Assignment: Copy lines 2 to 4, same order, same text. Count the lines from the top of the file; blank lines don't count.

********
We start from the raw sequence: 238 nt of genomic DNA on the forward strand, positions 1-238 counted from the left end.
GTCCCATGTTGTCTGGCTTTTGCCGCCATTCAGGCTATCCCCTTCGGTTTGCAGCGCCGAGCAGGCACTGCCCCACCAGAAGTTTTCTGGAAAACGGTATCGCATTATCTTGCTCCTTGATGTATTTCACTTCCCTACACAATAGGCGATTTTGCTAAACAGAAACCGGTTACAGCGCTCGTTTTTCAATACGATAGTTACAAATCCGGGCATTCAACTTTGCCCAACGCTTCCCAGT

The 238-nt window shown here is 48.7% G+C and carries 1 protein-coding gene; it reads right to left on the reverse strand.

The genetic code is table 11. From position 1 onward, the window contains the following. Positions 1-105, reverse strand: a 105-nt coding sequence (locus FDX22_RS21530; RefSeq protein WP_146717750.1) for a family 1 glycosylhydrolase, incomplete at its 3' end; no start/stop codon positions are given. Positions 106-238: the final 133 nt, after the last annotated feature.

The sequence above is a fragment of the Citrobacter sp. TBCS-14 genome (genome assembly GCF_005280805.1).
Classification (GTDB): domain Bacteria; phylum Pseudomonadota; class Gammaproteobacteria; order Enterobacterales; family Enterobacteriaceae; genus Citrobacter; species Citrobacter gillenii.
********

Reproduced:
GTCCCATGTTGTCTGGCTTTTGCCGCCATTCAGGCTATCCCCTTCGGTTTGCAGCGCCGAGCAGGCACTGCCCCACCAGAAGTTTTCTGGAAAACGGTATCGCATTATCTTGCTCCTTGATGTATTTCACTTCCCTACACAATAGGCGATTTTGCTAAACAGAAACCGGTTACAGCGCTCGTTTTTCAATACGATAGTTACAAATCCGGGCATTCAACTTTGCCCAACGCTTCCCAGT

The 238-nt window shown here is 48.7% G+C and carries 1 protein-coding gene; it reads right to left on the reverse strand.

The genetic code is table 11. From position 1 onward, the window contains the following. Positions 1-105, reverse strand: a 105-nt coding sequence (locus FDX22_RS21530; RefSeq protein WP_146717750.1) for a family 1 glycosylhydrolase, incomplete at its 3' end; no start/stop codon positions are given. Positions 106-238: the final 133 nt, after the last annotated feature.